Do you have visions of animals grazing in lush pastures, productive gardens brimming with produce, and a fully stocked pantry full of home-grown food? You’re not alone! This is the ultimate dream for many, but is it actually possible? And how do you get there?
Whether you live in an apartment in the city, a small lot in the suburbs, or on acreage in the country, there are lots of ways to start living a more self-sufficient lifestyle right now. Of course, you’ll have to be creative and willing to work hard to achieve your goals, but it is entirely possible!
Here’s a look at what it takes to become more self-sufficient and why right now is the perfect time to get started!
What does self-sufficiency mean to you?
The term “self-sufficiency” is defined in a variety of ways, depending on who you ask. But most people would agree that being self-sufficient means being a producer, rather than just a consumer. In essence, you produce some or all of your own food, energy, clothing, and more.
Some become more self-sufficient by stocking a pantry and cooking from scratch. Others want to have enough land to support their family’s needs and the needs of their animals. Or, your focus could be on financial self-sufficiency, so you’re working hard to become self-employed and debt-free.
To sum it up, self-sufficiency means something different for everyone. The point is to develop the mental and physical ability and the skills you need to provide for as many of your own needs as possible. Let’s take a look at some ways you can do that right now, no matter where you live.
4 Ways to Start Living a More Self-Sufficient Lifestyle Right Now
You may have been told that you need a big farm with lots of land to become more self-sufficient, but that’s not the case at all. The basic concepts below will help you begin to be more self-sufficient no matter where you live.
Frugality and self-sufficiency go hand in hand. You’ll never fulfill your goal of being more self-sufficient if you owe heaps of debt and live above your means. So, the best place to get started is to look for any way possible to cut costs and get out of debt, even if that means cutting up your credit cards, downsizing into a smaller home, or driving a used car with a smaller payment.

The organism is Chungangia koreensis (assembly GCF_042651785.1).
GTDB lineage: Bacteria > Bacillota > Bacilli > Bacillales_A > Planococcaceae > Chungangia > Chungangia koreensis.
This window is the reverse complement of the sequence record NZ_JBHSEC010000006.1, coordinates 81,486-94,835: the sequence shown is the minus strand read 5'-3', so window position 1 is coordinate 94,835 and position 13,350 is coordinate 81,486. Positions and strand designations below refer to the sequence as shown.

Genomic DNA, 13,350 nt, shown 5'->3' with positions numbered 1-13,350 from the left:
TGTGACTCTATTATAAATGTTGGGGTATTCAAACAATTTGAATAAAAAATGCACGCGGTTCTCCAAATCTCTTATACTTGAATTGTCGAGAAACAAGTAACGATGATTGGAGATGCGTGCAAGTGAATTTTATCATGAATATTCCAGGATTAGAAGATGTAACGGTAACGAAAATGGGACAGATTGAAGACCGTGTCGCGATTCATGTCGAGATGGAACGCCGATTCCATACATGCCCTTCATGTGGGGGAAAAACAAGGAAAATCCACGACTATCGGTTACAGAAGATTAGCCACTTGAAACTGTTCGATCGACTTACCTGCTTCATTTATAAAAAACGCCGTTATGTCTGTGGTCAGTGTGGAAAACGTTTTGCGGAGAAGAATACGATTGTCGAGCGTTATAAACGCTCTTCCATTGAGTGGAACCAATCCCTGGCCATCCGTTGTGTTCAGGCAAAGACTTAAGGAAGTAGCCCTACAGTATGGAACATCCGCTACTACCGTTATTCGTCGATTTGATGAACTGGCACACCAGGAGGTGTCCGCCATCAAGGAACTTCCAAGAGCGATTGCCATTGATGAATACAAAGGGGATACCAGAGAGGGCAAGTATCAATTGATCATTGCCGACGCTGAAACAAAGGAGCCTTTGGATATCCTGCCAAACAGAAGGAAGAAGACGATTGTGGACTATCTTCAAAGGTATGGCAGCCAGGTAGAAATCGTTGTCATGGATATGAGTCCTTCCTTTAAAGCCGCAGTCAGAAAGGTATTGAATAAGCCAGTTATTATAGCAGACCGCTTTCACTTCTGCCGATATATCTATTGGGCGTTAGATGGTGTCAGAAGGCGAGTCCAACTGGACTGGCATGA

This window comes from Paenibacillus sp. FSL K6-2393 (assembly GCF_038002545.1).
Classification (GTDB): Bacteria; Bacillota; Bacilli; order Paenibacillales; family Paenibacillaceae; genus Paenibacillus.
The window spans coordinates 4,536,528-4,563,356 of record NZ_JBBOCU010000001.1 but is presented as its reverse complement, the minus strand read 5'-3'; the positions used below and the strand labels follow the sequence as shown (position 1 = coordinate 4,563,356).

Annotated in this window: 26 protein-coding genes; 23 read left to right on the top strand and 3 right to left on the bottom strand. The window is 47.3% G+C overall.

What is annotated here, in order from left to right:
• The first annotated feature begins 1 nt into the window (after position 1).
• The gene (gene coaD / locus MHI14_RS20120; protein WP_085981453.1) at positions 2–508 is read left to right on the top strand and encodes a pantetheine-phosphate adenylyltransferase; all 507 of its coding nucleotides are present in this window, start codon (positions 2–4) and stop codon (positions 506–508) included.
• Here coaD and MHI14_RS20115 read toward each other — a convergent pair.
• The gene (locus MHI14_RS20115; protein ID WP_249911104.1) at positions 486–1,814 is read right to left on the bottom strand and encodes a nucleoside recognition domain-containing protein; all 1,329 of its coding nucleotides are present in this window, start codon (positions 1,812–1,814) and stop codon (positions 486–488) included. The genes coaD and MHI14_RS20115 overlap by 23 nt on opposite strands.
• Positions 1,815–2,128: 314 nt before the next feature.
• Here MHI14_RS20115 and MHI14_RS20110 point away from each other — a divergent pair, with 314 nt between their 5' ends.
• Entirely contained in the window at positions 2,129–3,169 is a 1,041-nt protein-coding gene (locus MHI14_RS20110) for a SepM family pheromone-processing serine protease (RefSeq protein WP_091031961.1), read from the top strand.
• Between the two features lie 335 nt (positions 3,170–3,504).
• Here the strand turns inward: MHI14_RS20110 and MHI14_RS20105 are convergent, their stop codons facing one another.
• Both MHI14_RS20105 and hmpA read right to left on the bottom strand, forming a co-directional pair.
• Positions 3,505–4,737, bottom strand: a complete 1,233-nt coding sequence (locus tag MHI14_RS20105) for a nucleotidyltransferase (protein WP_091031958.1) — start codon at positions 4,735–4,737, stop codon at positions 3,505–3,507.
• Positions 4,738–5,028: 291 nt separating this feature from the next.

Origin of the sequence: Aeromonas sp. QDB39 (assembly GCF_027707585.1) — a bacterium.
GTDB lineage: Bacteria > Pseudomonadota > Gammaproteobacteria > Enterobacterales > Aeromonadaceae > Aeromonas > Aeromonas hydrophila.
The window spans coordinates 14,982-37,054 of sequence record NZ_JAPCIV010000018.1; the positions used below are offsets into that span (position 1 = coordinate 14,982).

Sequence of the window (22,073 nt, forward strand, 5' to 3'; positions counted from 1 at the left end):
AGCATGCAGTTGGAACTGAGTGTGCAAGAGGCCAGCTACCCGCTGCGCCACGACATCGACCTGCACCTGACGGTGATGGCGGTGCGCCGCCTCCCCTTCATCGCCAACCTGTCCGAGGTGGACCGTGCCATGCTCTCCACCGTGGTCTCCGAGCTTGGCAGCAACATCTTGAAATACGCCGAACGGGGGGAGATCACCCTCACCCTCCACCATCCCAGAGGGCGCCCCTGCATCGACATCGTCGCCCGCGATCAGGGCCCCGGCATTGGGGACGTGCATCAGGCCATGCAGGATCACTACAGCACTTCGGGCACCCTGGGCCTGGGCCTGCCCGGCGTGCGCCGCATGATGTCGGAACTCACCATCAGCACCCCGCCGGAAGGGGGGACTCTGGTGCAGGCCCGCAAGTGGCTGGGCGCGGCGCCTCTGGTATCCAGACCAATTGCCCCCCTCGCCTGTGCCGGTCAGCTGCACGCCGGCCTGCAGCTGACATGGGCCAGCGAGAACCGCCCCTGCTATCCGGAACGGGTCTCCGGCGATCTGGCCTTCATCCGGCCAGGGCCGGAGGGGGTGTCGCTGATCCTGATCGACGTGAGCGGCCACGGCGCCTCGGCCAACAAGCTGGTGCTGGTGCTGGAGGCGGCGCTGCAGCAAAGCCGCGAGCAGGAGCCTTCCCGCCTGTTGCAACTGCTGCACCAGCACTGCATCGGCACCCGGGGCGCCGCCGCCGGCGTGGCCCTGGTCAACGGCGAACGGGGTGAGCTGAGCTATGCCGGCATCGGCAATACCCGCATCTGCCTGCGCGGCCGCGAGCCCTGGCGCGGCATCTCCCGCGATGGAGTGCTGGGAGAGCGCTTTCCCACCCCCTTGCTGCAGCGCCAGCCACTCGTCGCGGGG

Grow Some of Your Own Food
It is possible to grow some of your own food, no matter where you live. Even if you live in an apartment with nothing more than a balcony, you can grow some herbs and salad greens in containers. If you live on a city lot or in the suburbs, look into building a few raised beds.
If you have enough space, make it your goal to provide all of your family’s fresh produce throughout the growing season. If you’re extra ambitious and have the space, you might even try to grow more and preserve enough to feed your family through the winter.
In locations where outdoor space is limited or the climate is less than ideal for outdoor growing, educate yourself about the concept of vertical farming. It’s a fantastic way to grow a lot of food in a small amount of space, such as a closet, spare room, garage, basement, storage unit, or even an enclosed cargo trailer. It’s all about getting creative!
Another key step is to learn how to garden as sustainably as possible by saving your own seeds, creating compost or worm castings for fertilizer, and using mulch and drip irrigation to conserve water.